Sunday, June 16, 2013
Captain Blood: His Odyssey
Sabatini's Captain Blood: His Odyssey is a defining book for the swashbuckling buccaneer genre. I wish I'd read it as a kid, but I think I got more out of it as an adult. There is a lot of derring-do and high adventure, but there is also a good bit of history.
Peter Blood, adventurer, soldier, and physician, is caught up in the Monmouth Rebellion of 1685 and railroaded into a conviction of treason. The charges are spurious, at best, but given the political climate of the times, very little is needed to have Blood packed off into slavery in the Caribbean. Blood is given more latitude due to his expertise as a doctor, but it's still a dreary, harsh, and often arbitrarily cruel existence.
When the Spanish raid Barbados, Blood and a number of other slaves take the opportunity to make an escape. They seize the Spanish ship and off they go, with Blood's experience as a captain earlier in his career making him the natural skipper. Eventually, Blood's daring and ingenuity make him the scourge of the Spanish in the Caribbean, and beloved by buccaneers.
Along the way, Blood makes a number of enemies, from Colonel Bishop, who owned Blood as a slave, to a family of Spanish admirals. He makes a few friends, including Colonel Bishop's beautiful niece, Arabella, but he is destined to suffer from a series of romantic misunderstandings with her and a fellow suitor that will almost bring him and much of the British-ruled Caribbean to ruin.
There is a lot of fun here, with Blood leading raids and fighting off attackers almost non-stop, except for months of lazing around Tortuga or Jamaica, often feeling sorry for himself because of being scorned by Arabella. He also walks a tightrope between being a buccaneer preying upon the Spanish without being technically a British agent, and outright piracy. He briefly enters into the service of both the English and the French at different times, but both times he is faced with superiors so ludicrously villainous that he soon finds ways that his contracts with them have been violated, and thus, null and void. Colonel Bishop is one of those superiors, and is so wrapped up in his desire for revenge on Blood for escaping slavery, that he spends a good bit of his time as governor of Jamaica thinking of ways to hang Blood rather than doing anything productive.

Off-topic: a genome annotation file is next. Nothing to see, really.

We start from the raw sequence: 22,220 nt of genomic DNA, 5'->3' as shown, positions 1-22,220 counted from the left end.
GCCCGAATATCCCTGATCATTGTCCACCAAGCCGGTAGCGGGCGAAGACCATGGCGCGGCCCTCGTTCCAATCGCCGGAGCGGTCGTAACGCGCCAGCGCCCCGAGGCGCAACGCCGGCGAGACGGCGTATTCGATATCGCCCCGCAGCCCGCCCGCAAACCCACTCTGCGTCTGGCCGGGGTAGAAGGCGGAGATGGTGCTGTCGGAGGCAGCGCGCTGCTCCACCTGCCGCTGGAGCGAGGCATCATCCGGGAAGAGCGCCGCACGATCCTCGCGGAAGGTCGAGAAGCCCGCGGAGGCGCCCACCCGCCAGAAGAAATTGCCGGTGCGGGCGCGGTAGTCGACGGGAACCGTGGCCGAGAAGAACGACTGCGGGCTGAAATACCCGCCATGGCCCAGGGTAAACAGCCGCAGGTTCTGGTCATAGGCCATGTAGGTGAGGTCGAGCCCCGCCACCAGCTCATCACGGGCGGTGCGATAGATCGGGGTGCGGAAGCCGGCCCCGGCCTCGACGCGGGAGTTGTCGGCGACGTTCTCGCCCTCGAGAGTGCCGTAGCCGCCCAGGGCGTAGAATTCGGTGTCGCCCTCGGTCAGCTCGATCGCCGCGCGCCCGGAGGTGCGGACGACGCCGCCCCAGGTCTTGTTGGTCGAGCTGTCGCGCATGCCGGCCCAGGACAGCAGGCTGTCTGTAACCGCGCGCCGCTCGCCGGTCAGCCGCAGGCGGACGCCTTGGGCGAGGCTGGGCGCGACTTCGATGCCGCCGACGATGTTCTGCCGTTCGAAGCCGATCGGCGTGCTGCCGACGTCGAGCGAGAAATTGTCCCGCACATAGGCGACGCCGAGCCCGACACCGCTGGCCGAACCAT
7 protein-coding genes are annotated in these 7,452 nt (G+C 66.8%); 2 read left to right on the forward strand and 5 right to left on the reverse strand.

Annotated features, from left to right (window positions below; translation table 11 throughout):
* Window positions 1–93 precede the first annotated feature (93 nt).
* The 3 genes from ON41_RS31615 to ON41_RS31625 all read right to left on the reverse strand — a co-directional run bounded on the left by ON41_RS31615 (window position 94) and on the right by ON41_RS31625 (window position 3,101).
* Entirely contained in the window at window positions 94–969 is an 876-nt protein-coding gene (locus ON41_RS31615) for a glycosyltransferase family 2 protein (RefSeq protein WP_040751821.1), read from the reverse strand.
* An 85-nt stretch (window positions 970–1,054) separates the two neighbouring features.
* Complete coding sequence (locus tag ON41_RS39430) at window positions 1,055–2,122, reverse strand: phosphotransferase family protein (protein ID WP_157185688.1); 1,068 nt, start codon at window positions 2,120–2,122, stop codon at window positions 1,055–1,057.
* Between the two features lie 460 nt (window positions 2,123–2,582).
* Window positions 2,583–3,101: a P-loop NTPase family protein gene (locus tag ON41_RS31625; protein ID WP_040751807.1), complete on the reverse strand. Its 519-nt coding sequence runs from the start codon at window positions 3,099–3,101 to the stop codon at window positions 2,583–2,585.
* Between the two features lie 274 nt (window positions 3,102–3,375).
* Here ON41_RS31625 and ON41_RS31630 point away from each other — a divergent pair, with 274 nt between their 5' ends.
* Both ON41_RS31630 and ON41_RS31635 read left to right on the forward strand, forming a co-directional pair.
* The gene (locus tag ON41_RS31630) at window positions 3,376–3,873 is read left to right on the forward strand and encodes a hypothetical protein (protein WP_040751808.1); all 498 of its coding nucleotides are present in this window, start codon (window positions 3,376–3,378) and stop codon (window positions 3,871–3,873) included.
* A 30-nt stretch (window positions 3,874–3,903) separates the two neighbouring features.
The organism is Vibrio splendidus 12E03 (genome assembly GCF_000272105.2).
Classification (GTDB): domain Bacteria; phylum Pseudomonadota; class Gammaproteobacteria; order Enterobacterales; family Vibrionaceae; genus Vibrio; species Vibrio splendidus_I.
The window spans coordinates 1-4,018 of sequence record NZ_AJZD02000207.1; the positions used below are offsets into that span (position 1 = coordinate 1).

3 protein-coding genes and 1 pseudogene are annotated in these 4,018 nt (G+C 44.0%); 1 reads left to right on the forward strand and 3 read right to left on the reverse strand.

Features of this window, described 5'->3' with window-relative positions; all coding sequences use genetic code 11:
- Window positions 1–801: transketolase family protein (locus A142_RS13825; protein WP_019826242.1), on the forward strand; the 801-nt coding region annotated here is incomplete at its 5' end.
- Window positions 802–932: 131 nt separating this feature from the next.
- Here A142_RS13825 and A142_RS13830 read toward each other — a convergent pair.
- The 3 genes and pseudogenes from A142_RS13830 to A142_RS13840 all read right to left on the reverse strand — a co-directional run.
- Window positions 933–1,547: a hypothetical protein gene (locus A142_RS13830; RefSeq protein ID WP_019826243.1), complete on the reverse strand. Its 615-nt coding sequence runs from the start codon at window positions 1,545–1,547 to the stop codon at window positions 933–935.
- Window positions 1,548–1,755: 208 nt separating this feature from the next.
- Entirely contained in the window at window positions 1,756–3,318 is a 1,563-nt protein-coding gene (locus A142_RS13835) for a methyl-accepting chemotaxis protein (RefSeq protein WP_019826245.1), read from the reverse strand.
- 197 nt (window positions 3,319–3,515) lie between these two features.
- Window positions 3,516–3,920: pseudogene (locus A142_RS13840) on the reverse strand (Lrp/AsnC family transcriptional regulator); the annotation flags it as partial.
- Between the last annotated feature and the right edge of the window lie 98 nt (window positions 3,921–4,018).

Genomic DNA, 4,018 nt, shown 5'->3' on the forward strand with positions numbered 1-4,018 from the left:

George MacDonald Fraser provides an interesting introduction to the book I have, taking us back to his days as a Scottish schoolboy discovering Sabatini's book and being transported by it. Fraser is, of course, best-known for his Flashman books, about one of the worst poltroons I've ever read about. Although Peter Blood is a heroic character, always ready to risk death for what is right, one can discern Sabatini's influence on Fraser's writing, mostly in how deftly both authors wove the exploits of their characters around and through historical events.
That's N.C. Wyeth's artwork on the cover, which is the same painting that graced early editions of the book in 1922. Wyeth's work is always interesting, and in this case, it's easy to see where Errol Flynn's look came from when he played the title role of the 1935 movie of the book.
The book alternates between lighteartedness and some rather grim events, giving it a jarring, dichotomous feel. Also, major characters die "offstage" at times, making the demise of some of Blood's most persistent antagonists and faithful companions frustratingly anticlimactic. The ending of the book itself is oddly, and ambiguously, ominous, casting a shadow on what might have been a happy resolution. All of these things sound like I found them to be detriments, but I ended up finding them adding to the mystique of the book. There was something realistic about it all, with no character safe and some plot points left dangling, as often happens in real life. Sometimes life is messy and unresolved, and even Captain Blood cannot swashbuckle his way out of every grim situation...even ones he'd hoped for and found not as satisfying when he finally got his wish.